Precision Seam Taping - Petrel Play SG - E21

Nick and his friend Bill are continuing their work on building a Petrel Play sea kayak kit from Chesapeake Light Craft. In this episode, they are focused on running fiberglass tape down the inside seam of the kayak. Nick starts by sealing the seam with green tape to prevent epoxy from draining out. He then prepares the fiberglass tape by cutting it to size and laying it out on a wax paper-covered workbench. Nick heavily saturates the tape with epoxy before carefully applying it to the inside seam, using a brush on a stick to reach the tight spaces.

Bill takes over applying the tape to the stern seam, and the two work together to ensure the tape is properly centered and wrinkle-free. They encounter a few challenges, such as the tape wanting to roll off the seam and the difficulty of reaching the full length of the seam. Nick and Bill use various techniques, including re-rolling the tape and using their fingers to push it into the seam, to overcome these issues.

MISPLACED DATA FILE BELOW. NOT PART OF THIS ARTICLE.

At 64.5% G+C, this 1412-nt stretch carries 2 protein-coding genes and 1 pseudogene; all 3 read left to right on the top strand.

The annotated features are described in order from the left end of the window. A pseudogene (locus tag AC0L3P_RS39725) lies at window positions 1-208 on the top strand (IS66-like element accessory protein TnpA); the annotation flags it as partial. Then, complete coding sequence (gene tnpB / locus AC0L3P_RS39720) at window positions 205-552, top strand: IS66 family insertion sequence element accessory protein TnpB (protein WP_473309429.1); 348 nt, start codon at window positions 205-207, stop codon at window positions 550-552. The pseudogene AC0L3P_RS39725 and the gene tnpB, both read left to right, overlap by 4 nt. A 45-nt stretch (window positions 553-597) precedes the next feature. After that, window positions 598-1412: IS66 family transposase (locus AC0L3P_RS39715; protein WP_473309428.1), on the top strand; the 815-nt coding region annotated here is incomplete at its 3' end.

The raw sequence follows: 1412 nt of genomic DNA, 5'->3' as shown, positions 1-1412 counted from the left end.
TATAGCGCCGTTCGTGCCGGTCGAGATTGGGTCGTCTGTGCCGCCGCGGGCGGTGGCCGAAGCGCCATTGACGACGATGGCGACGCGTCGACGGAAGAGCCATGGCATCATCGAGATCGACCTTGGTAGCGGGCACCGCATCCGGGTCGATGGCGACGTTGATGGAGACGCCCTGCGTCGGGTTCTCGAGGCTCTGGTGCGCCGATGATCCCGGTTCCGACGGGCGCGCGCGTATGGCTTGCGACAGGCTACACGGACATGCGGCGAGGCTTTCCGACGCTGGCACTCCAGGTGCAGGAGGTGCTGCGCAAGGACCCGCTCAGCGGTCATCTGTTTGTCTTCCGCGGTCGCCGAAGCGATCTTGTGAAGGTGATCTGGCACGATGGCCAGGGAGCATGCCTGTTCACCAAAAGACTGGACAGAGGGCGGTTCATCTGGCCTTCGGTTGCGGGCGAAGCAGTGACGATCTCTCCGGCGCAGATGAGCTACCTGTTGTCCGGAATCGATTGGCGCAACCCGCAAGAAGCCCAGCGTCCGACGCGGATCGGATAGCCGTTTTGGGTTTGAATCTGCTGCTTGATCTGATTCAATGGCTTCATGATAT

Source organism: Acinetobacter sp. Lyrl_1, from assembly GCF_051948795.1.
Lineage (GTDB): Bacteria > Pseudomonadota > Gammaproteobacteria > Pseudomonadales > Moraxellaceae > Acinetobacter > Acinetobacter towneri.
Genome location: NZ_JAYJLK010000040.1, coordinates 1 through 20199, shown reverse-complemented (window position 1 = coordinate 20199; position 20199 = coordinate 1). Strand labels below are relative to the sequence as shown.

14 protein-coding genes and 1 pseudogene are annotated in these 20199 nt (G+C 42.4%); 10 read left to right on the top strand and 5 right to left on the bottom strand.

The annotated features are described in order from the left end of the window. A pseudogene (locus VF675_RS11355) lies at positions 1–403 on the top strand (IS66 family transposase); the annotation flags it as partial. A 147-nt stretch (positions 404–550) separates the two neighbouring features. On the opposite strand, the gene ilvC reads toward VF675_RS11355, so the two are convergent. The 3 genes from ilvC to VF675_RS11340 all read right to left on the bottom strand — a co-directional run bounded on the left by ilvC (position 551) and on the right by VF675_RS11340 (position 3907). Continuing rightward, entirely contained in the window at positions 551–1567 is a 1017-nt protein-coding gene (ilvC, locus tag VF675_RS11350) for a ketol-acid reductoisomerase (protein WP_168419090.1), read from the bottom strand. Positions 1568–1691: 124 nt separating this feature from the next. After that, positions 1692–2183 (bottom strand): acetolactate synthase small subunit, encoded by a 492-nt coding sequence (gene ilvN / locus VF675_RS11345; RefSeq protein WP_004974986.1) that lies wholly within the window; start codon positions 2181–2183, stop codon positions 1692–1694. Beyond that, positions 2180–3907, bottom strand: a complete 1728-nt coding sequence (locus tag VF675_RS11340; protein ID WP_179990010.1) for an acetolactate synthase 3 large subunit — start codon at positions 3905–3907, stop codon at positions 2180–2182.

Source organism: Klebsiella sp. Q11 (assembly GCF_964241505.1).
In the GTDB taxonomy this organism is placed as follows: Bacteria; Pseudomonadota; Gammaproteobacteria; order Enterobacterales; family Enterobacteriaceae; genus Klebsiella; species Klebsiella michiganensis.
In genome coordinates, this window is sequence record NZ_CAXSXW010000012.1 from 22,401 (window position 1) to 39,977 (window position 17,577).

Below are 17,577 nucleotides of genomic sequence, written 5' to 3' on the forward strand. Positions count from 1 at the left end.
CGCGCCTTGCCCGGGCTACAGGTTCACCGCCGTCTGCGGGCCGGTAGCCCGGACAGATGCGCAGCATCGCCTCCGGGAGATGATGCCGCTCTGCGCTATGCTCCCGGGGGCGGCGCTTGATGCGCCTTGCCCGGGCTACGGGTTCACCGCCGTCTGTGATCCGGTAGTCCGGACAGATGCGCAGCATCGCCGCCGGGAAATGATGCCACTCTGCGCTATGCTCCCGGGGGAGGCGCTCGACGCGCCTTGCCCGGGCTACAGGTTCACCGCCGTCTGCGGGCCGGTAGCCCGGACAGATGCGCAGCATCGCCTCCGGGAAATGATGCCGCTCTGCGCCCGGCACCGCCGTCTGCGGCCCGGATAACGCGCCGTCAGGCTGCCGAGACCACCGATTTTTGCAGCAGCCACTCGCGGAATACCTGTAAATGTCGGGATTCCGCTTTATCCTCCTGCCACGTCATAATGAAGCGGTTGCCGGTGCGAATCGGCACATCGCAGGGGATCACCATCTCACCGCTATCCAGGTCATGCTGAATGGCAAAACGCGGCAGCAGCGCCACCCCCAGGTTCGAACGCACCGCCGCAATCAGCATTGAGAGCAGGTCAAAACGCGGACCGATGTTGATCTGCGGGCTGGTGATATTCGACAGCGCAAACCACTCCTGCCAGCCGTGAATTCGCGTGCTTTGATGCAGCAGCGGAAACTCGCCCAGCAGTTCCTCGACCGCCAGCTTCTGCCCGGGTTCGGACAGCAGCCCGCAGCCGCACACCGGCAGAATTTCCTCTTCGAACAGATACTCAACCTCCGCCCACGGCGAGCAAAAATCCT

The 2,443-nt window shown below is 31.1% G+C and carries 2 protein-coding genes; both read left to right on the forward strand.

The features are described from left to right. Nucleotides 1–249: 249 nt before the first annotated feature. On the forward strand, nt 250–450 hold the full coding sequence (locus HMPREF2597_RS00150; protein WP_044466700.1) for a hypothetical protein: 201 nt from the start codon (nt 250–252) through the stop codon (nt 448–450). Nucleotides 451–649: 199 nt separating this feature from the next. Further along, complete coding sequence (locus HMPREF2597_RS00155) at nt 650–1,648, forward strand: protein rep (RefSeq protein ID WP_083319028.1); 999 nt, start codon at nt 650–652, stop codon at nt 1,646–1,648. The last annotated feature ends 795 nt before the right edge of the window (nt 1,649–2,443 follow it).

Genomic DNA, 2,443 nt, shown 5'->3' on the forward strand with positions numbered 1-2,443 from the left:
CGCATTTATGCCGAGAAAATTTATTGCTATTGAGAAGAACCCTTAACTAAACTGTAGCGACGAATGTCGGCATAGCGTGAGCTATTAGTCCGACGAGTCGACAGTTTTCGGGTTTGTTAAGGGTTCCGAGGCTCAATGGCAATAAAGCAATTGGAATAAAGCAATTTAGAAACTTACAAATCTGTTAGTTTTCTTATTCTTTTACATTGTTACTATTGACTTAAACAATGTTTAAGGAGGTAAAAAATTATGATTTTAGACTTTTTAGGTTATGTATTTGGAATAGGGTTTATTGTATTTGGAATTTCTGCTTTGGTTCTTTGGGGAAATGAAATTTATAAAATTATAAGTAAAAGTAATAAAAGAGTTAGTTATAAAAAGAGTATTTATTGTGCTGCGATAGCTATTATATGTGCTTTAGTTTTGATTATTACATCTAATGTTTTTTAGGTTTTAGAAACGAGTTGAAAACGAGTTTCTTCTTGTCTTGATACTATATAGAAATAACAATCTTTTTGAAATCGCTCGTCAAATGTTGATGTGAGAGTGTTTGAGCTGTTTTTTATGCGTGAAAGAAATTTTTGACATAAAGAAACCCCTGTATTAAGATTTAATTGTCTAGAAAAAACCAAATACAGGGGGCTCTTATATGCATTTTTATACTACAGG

After completing the tape application, Nick and Bill discuss the difficulty of this task and the various methods people have tried, such as using hot-melt glue. They acknowledge that while it's not the most enjoyable part of the build, it's a necessary step and doesn't take too long. 


  • 0:00 Introduction to the workshop
  • 0:25 Preparing to run fiberglass tape
  • 0:50 Sealing the seam with tape
  • 1:58 Preparing the fiberglass tape
  • 2:43 Laying out the fiberglass tape
  • 6:22 Applying epoxy to the fiberglass tape
  • 10:50 Unrolling and applying the fiberglass tape
  • 16:07 Completing the fiberglass tape application
  • 22:53 Wrapping up and looking ahead